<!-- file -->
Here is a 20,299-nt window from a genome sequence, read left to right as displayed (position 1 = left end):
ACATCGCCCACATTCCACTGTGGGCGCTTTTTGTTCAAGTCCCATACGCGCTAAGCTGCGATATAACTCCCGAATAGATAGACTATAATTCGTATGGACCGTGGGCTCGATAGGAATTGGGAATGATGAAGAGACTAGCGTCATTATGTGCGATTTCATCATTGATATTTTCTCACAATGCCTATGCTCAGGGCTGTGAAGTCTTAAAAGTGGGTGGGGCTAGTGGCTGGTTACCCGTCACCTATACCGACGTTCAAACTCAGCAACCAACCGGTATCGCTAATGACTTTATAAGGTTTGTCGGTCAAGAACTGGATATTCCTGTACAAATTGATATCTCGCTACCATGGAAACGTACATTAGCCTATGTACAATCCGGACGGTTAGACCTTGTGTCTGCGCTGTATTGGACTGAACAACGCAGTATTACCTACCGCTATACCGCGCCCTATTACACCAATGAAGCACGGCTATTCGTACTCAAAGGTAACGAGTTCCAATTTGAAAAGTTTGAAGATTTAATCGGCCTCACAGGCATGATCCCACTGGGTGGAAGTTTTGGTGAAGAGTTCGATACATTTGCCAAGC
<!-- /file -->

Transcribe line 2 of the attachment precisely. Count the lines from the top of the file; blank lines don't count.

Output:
ACATCGCCCACATTCCACTGTGGGCGCTTTTTGTTCAAGTCCCATACGCGCTAAGCTGCGATATAACTCCCGAATAGATAGACTATAATTCGTATGGACCGTGGGCTCGATAGGAATTGGGAATGATGAAGAGACTAGCGTCATTATGTGCGATTTCATCATTGATATTTTCTCACAATGCCTATGCTCAGGGCTGTGAAGTCTTAAAAGTGGGTGGGGCTAGTGGCTGGTTACCCGTCACCTATACCGACGTTCAAACTCAGCAACCAACCGGTATCGCTAATGACTTTATAAGGTTTGTCGGTCAAGAACTGGATATTCCTGTACAAATTGATATCTCGCTACCATGGAAACGTACATTAGCCTATGTACAATCCGGACGGTTAGACCTTGTGTCTGCGCTGTATTGGACTGAACAACGCAGTATTACCTACCGCTATACCGCGCCCTATTACACCAATGAAGCACGGCTATTCGTACTCAAAGGTAACGAGTTCCAATTTGAAAAGTTTGAAGATTTAATCGGCCTCACAGGCATGATCCCACTGGGTGGAAGTTTTGGTGAAGAGTTCGATACATTTGCCAAGC